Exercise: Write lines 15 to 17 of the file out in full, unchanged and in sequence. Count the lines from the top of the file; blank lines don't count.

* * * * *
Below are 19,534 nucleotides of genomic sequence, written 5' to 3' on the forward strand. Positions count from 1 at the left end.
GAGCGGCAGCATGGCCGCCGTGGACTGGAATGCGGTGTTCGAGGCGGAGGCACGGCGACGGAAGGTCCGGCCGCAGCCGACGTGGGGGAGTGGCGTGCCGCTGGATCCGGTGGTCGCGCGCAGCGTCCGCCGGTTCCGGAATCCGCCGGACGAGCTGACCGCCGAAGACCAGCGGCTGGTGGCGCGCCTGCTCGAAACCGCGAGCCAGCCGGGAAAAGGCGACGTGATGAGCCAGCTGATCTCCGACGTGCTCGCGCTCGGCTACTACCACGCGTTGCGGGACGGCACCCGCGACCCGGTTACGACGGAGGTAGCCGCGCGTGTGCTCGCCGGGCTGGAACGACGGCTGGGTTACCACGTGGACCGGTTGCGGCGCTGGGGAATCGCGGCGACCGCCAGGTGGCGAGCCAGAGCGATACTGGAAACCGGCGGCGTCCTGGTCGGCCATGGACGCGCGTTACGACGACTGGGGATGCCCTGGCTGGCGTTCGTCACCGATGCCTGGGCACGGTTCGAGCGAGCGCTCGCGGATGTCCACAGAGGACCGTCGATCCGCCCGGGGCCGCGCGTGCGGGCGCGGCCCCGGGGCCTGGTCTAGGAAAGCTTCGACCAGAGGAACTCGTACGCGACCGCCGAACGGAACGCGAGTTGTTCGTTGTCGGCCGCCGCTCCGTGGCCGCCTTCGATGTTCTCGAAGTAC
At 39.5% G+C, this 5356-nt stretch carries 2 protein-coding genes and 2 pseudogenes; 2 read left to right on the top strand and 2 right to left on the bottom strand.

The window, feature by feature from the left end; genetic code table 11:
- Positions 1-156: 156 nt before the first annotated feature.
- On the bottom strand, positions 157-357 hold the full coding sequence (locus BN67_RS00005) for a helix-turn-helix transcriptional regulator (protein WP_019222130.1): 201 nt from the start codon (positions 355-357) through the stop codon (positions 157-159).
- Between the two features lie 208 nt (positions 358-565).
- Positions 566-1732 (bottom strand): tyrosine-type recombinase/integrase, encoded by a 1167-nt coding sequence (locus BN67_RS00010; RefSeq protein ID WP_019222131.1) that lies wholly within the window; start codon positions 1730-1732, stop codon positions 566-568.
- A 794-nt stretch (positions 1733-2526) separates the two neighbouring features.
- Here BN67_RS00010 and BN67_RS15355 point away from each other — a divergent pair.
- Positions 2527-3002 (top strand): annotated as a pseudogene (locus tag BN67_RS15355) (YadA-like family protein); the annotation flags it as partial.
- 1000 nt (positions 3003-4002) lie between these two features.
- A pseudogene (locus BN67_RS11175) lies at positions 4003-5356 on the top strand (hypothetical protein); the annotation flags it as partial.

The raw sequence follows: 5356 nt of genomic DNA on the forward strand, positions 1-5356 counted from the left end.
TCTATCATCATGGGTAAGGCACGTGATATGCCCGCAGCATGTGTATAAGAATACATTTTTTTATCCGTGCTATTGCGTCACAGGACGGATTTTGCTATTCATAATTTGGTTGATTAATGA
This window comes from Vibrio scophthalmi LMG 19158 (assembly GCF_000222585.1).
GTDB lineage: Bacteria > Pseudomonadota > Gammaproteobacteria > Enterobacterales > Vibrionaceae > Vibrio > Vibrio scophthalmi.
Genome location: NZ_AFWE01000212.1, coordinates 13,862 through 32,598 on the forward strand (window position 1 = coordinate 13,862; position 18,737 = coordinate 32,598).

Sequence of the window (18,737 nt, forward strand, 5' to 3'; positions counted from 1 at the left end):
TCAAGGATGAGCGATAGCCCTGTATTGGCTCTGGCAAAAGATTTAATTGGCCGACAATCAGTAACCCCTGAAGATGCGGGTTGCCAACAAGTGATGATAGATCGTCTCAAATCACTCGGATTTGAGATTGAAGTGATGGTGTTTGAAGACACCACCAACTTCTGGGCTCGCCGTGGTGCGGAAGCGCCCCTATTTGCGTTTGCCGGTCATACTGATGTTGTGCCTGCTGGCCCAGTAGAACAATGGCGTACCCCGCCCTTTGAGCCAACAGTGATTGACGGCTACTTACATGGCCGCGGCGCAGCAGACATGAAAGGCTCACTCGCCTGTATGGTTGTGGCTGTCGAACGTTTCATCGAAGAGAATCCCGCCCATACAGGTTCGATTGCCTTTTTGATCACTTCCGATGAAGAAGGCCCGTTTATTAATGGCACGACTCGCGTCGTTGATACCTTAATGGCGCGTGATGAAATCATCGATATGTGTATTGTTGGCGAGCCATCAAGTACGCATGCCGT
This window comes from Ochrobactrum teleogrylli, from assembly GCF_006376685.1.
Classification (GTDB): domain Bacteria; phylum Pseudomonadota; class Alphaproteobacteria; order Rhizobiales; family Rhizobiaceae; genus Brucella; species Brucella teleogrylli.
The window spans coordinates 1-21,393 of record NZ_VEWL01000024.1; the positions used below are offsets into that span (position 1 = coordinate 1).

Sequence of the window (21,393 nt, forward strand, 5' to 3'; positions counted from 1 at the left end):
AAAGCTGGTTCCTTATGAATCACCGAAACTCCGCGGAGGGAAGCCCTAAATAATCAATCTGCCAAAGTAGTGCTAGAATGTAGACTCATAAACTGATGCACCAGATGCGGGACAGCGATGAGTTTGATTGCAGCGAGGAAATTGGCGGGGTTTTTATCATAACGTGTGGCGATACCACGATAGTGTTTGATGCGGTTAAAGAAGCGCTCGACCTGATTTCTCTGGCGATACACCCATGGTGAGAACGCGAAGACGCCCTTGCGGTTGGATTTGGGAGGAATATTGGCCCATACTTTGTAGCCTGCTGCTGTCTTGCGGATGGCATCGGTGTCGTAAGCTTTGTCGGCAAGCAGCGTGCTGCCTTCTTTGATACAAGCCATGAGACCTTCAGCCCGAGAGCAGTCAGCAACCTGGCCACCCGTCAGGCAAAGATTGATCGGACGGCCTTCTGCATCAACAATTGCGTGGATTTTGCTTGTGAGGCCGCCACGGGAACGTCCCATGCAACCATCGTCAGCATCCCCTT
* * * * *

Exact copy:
TCTATCATCATGGGTAAGGCACGTGATATGCCCGCAGCATGTGTATAAGAATACATTTTTTTATCCGTGCTATTGCGTCACAGGACGGATTTTGCTATTCATAATTTGGTTGATTAATGA
This window comes from Vibrio scophthalmi LMG 19158 (assembly GCF_000222585.1).
GTDB lineage: Bacteria > Pseudomonadota > Gammaproteobacteria > Enterobacterales > Vibrionaceae > Vibrio > Vibrio scophthalmi.